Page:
The European Commission is to re-activate its paused legal action against the United Kingdom. It simultaneously launched a second dispute settlement case – and it released new negotiation proposals to reduce paperwork at the intra-UK customs paperwork.
The decision to litigate, announced on Wednesday (15 June) by commission vice-president Maroŝ Šefčovič, is in response to the UK’s announcement on Monday that it was taking steps to unilaterally disapply parts of the Northern Ireland protocol.
At the same time, the commission has further fleshed out how some of its proposals for adapting the protocol, to ease some of the bureaucracy surrounding the movement of goods between Great Britain and Northern Ireland, could work in practice.
These proposals were first put forward by Šefčovič last October, and have apparently been resuscitated by the commission now to underline its claim that it remains committed to negotiating in good faith with the UK on ways to streamline the protocol’s provisions.
In committing to reinforced legal action, the commission has also sent a message that it has not yet reached the stage of seeking trade sanctions against the UK, as had been feared in some quarters.
‘Let’s call a spade a spade – UK action is illegal’
Šefčovič was unequivocal in his condemnation of the UK’s plan to take unilateral action on the protocol – which, for the moment, remains only a draft legislative proposal.
“Let’s call a spade a spade: this is illegal,” he told a press conference on Wednesday.
“Let there be no doubt: there is no legal, nor political justification whatsoever for unilaterally changing an international agreement,” Šefčovič added.
“This UK bill is extremely damaging to mutual trust and respect between the EU and the UK. It has created deep uncertainty and casts a shadow over our overall cooperation. All at a time when respect for international agreements has never been more important.”
The commission first initiated legal action against Britain in March 2021, after it unilaterally extended the ‘grace periods’ which were granted in late 2020 to give the country time to comply with its commitments under the protocol. The government recently extended these grace periods indefinitely.
That legal action was put on pause in October 2021 in an attempt to facilitate a negotiated settlement. But the commission has clearly calculated that this initiative has not worked.
New legal action against UK over Northern Irish port checks
Yet at the same time Šefčovič said the commission would now initiate two fresh legal actions against the UK.
The UK stands accused of:
- failing to carry out the necessary controls at border control posts in Northern Ireland, by ensuring adequate staffing and infrastructure
- failing to provide the EU with essential trade statistics data to enable the EU to protect the single market.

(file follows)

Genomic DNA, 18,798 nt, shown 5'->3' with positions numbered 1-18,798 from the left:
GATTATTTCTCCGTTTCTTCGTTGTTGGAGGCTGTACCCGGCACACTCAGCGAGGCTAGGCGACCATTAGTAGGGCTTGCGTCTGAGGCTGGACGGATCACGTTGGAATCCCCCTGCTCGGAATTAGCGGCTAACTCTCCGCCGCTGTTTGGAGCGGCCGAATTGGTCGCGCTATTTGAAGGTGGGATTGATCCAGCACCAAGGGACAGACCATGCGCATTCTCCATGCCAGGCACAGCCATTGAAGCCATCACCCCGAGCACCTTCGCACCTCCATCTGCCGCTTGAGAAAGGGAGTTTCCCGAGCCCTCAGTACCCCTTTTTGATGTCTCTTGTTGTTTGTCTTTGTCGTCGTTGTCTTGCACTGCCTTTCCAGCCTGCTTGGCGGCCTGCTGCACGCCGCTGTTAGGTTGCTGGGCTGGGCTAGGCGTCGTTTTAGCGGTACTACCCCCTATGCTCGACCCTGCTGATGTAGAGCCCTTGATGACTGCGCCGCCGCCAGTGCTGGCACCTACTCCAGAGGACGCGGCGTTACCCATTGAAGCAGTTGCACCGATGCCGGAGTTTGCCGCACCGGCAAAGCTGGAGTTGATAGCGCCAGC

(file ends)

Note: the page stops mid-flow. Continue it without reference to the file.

All of these cases could end up being head by the European Court of Justice, which under the EU-UK Withdrawal Agreement has the power to impose hefty fines on the UK if it loses the cases under review.
‘One 3-page form per lorry’ –Šefčovič’s target for GB-NI trade
In parallel to launching litigation, the commission has produced technical documents outlining how it could streamline the processes under the protocol in the areas of customs and sanitary and phytosanitary checks.
At the heart of the customs paper is a proposal to widen the scope of the proposed ‘trusted trader’ scheme, allowing businesses based in Great Britain to register for this status as well as those in Northern Ireland.
The paper also sets out a ‘super reduced’ set of customs data which traders would need to declare with each movement. The latter would reduce the requirements from more than 80 key data elements under the current provisions to just 21.
The SPS paper for its part would leave a requirement for just one single simplified certificate, signed by the UK competent authority, for each lorry with a mixed load of retail goods moving into Northern Ireland.
According to Šefčovič, the net result of these changes would mean that only three pages of documentation would be needed for each lorry load of goods being delivered from a British supermarket to one of its stores in Northern Ireland.
EU ‘focused on practical solutions’
The commission vice-president insisted that Brussels was focused on practical and workable solutions. He contrasted the EU proposals with the UK’s plan, published earlier this week, for a dual regulatory regime inside Northern Ireland.
“A dual set of rules – EU and UK – would lead to a mountain of paperwork and bureaucracy, enough to bury a small business in Northern Ireland that wants to profit from access to both the UK’s internal and EU’s Single Market at once,” Šefčovič warned.
“Ask milk producers in Northern Ireland how they can produce two sorts of milk, one for the UK and one for the EU. Let’s focus on practicalities,” he added.
The implementation of these proposed new rules would be dependent on renewed negotiations between the EU and the UK . This is something which has not happened since talks ceased in February, in the run-up to Northern Ireland’s Assembly elections in May.
Šefčovič stressed that “despite today’s legal action, our door remains open to dialogue”.
He added: “We have always said that our package of proposals has never been a take-it-or-leave-it offer. It can evolve. But it is not an unconditional offer. There must be safeguards included that protect the Single Market.”
The ball is now in the UK’s court to respond to the first EU court case on the grace period extensions.
Šefčovič said that if the UK did not reply to the latest action within two months, the EU would refer the case to the Court of Justice.